January 15, 2024
Written by WID.world

The Long Way to Gender Equality

What are the contexts and factors that enable or hinder gender pay equalization?  What pathways have led to greater gender pay equality and where is there still room for action?

In this paper, Theresa Neef provides the first time series of the gender earnings ratio* for full-time employees in Germany since the 1870s. She discusses possible drivers of the observed dynamics, and compares the German path with the U.S. benchmark by the recent Nobel laureate, Claudia Goldin, and the Swedish case.

Key results

  • In Germany, the gender earnings ratio has increased substantially from about 44% in the 1870s to about 85% today. The most prominent leap occurred between 1913 and 1937, while the post-war period was characterized by slower progress.
  • In Germany, Sweden, and the United States, the interplay between increased women’s education and new work opportunities for women in the expanding white-collar sector fueled pay convergence in the first half of the 20th Yet, in Germany, women’s educational catch-up was slowed due to the dominance of on-the-job vocational training.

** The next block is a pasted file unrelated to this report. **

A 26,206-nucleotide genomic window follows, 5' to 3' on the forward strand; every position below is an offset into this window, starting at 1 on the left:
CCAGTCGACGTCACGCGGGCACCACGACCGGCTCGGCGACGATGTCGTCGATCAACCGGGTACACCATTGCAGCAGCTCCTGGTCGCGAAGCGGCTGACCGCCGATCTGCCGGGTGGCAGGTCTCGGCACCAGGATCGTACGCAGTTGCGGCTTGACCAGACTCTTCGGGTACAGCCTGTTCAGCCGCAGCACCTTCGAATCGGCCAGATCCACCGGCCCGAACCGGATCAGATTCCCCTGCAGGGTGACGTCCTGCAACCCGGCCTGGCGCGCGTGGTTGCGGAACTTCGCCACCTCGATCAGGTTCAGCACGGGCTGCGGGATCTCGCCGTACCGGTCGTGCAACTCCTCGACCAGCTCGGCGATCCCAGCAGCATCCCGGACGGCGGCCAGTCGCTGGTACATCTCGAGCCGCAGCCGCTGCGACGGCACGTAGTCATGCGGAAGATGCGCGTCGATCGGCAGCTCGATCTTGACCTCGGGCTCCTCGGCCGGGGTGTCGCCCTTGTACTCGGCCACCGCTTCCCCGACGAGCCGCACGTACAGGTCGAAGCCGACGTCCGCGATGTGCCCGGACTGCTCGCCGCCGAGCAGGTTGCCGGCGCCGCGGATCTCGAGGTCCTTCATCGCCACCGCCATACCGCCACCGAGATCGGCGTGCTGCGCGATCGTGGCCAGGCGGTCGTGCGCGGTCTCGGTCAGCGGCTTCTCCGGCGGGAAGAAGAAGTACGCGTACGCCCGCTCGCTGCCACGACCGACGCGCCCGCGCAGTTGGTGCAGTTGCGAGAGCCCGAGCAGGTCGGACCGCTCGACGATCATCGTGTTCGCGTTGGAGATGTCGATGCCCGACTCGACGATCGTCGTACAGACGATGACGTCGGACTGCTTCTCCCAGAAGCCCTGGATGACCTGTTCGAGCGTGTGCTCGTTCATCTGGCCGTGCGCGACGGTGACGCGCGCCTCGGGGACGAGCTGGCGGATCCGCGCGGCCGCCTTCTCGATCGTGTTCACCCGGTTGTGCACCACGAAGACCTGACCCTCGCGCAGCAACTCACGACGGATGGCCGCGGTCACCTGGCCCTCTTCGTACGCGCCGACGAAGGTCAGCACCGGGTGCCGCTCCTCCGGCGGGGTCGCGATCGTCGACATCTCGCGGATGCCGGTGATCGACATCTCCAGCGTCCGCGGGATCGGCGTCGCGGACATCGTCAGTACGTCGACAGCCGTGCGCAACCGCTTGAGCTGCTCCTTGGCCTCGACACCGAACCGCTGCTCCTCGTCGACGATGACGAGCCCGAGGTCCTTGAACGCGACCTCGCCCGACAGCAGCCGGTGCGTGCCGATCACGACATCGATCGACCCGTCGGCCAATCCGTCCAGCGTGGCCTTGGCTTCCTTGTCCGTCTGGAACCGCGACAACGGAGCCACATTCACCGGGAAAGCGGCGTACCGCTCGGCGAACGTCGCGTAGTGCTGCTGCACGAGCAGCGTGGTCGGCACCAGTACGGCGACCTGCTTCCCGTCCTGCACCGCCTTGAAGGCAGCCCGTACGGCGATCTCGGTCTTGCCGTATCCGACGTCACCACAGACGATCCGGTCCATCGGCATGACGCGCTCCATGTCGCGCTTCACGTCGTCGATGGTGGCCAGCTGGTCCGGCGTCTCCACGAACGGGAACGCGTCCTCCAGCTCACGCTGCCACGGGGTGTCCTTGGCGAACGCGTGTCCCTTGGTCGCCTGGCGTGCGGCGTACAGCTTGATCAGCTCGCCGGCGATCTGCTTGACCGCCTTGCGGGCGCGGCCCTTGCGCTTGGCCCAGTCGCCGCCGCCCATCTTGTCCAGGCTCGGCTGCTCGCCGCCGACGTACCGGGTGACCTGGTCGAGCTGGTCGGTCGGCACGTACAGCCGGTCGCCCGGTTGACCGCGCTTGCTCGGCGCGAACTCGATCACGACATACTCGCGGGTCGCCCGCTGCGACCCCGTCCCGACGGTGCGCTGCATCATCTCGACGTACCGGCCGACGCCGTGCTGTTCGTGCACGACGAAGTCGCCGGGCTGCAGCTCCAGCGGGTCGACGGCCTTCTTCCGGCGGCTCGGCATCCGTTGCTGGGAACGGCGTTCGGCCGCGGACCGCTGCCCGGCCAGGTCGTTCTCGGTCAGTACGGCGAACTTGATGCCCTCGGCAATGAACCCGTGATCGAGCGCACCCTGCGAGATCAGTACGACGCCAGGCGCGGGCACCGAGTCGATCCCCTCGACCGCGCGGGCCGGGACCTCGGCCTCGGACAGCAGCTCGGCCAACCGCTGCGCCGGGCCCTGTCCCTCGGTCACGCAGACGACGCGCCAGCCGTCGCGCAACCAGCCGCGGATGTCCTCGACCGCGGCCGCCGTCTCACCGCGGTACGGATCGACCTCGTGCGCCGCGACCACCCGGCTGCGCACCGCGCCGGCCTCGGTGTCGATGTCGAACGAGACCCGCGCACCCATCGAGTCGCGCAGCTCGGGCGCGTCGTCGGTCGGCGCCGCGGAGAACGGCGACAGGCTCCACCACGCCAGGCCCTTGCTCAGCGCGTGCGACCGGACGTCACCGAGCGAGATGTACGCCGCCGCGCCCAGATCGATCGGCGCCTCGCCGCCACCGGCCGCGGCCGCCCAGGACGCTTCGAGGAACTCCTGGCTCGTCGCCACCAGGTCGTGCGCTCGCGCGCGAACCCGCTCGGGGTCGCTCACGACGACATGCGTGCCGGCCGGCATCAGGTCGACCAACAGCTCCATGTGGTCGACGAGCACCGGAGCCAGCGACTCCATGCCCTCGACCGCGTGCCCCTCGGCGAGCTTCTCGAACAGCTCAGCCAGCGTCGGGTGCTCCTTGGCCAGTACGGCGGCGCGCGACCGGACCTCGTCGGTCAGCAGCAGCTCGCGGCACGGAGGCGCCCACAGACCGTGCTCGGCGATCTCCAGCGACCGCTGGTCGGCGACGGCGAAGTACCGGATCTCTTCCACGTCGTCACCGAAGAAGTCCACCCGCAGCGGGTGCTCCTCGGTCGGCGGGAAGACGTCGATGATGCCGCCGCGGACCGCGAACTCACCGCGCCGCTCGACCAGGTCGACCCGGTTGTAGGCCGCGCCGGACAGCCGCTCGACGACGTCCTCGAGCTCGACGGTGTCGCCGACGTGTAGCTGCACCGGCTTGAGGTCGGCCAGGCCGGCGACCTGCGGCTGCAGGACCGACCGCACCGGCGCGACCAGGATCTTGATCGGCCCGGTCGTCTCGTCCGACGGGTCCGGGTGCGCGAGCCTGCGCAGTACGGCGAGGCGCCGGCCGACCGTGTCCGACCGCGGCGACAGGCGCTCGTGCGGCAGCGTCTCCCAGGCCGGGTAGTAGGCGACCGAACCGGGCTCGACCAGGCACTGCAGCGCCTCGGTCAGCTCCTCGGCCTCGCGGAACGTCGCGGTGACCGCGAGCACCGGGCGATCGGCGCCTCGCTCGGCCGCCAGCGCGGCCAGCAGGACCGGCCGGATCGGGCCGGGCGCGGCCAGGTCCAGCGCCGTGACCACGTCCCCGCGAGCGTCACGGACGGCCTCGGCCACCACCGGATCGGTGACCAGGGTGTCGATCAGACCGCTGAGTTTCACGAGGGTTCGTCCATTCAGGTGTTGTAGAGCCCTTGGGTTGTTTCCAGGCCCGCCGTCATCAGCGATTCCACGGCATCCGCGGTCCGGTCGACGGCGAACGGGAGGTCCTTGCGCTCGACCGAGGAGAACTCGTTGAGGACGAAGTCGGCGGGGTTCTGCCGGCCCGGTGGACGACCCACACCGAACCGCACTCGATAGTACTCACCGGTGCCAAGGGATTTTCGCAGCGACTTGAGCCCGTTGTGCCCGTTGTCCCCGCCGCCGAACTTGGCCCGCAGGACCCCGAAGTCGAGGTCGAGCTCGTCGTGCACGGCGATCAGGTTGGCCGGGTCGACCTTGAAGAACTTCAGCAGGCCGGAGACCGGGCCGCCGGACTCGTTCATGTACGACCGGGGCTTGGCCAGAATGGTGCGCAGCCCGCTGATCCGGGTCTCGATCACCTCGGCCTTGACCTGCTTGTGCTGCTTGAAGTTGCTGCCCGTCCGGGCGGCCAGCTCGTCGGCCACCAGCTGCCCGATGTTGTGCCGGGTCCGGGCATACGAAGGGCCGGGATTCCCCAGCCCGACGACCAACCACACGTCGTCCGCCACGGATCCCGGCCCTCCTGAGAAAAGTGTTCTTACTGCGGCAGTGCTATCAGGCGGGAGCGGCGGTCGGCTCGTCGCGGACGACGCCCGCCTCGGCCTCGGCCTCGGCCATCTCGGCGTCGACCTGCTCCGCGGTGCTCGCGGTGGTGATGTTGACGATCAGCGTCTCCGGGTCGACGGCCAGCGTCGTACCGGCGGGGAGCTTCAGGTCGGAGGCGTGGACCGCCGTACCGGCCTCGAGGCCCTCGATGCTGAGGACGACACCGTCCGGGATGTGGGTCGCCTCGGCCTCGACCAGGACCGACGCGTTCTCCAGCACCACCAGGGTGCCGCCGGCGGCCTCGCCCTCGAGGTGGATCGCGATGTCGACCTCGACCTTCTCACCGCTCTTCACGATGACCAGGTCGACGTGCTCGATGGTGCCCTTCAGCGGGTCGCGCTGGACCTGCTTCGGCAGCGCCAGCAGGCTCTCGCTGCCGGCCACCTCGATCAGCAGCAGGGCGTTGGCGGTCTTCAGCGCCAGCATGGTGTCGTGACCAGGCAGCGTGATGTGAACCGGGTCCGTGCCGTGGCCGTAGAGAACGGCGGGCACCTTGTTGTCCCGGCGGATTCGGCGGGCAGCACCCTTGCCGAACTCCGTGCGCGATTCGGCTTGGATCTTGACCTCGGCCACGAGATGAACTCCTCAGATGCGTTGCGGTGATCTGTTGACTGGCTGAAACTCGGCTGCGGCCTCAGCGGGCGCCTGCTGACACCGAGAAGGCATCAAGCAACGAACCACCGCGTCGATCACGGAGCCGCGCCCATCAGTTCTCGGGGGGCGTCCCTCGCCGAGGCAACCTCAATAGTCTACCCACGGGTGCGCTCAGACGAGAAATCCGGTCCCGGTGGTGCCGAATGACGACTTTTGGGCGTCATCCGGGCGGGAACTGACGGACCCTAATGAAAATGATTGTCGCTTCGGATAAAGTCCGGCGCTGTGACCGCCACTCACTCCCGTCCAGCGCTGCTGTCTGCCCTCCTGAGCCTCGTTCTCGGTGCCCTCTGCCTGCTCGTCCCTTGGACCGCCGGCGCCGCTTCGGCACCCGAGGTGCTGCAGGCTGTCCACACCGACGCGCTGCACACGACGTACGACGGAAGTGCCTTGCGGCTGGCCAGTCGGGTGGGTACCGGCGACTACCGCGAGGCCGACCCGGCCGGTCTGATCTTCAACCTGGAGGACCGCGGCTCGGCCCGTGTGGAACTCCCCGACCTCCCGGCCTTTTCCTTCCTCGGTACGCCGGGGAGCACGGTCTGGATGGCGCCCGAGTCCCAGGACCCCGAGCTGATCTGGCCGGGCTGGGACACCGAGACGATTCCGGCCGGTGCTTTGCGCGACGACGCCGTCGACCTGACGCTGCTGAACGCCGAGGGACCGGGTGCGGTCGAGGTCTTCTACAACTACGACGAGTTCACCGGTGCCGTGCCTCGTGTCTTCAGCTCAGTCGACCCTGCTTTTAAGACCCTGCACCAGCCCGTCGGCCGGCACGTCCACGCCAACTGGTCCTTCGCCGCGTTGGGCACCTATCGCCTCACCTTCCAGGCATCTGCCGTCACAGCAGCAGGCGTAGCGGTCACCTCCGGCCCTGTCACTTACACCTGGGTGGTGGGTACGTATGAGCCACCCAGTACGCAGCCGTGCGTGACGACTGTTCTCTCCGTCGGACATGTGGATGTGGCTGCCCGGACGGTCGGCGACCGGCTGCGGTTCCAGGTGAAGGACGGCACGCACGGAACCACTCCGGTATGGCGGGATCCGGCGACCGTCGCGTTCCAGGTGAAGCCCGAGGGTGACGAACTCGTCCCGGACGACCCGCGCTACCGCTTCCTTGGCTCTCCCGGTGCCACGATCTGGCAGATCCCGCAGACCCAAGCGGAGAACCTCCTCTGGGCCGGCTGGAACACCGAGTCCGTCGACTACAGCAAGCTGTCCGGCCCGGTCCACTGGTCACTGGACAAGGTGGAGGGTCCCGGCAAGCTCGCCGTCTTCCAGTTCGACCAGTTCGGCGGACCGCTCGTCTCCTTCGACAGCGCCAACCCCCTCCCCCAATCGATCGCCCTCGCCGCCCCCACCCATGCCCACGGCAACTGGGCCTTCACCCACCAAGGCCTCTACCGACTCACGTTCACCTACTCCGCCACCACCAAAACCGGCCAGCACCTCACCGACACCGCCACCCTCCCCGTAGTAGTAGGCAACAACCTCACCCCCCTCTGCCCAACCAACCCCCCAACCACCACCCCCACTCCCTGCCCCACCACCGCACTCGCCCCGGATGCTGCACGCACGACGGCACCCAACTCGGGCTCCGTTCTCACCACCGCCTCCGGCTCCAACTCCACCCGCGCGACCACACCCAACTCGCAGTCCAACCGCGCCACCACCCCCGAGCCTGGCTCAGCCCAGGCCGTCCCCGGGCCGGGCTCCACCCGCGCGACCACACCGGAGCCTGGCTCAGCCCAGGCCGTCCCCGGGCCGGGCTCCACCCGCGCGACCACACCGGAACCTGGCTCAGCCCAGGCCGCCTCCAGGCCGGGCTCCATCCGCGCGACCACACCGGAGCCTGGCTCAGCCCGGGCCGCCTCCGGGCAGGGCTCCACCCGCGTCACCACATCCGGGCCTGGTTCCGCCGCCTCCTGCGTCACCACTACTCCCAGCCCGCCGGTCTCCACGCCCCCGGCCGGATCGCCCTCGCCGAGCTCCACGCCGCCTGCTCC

• Women’s migration from low-paid agricultural work to higher-paid white-collar jobs was predominantly increasing the German gender pay ratio in the first decades of the 20th
  • The post-war period brought diverging developments between Germany, Sweden, and the United States as a result of different economic conditions and policy action.

*The gender pay ratio is calculated as women’s average earnings as a share of men’s average earnings. Thus, a gender pay ratio of 85% implies a gender pay gap of 15%.



  • Theresa Neef, DIW Berlin, Free University of Berlin, EU Tax Observatory, World Inequality Lab



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